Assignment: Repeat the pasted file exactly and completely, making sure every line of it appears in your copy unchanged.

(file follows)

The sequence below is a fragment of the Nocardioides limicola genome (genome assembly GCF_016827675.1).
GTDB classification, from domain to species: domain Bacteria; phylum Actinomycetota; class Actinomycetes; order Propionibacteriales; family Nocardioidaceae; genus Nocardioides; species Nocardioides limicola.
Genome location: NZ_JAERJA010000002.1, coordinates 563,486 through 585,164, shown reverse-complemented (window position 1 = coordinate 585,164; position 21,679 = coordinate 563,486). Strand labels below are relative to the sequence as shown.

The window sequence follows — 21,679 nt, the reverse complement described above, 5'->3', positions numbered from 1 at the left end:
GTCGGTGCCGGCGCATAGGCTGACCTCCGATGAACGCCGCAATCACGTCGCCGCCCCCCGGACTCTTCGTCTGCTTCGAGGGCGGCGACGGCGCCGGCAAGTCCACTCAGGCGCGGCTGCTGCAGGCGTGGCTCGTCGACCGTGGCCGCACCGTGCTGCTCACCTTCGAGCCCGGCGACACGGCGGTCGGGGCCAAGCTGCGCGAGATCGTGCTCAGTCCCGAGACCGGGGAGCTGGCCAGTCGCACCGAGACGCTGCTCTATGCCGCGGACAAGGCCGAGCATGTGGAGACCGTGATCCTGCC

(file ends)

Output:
The sequence below is a fragment of the Nocardioides limicola genome (genome assembly GCF_016827675.1).
GTDB classification, from domain to species: domain Bacteria; phylum Actinomycetota; class Actinomycetes; order Propionibacteriales; family Nocardioidaceae; genus Nocardioides; species Nocardioides limicola.
Genome location: NZ_JAERJA010000002.1, coordinates 563,486 through 585,164, shown reverse-complemented (window position 1 = coordinate 585,164; position 21,679 = coordinate 563,486). Strand labels below are relative to the sequence as shown.

The window sequence follows — 21,679 nt, the reverse complement described above, 5'->3', positions numbered from 1 at the left end:
GTCGGTGCCGGCGCATAGGCTGACCTCCGATGAACGCCGCAATCACGTCGCCGCCCCCCGGACTCTTCGTCTGCTTCGAGGGCGGCGACGGCGCCGGCAAGTCCACTCAGGCGCGGCTGCTGCAGGCGTGGCTCGTCGACCGTGGCCGCACCGTGCTGCTCACCTTCGAGCCCGGCGACACGGCGGTCGGGGCCAAGCTGCGCGAGATCGTGCTCAGTCCCGAGACCGGGGAGCTGGCCAGTCGCACCGAGACGCTGCTCTATGCCGCGGACAAGGCCGAGCATGTGGAGACCGTGATCCTGCC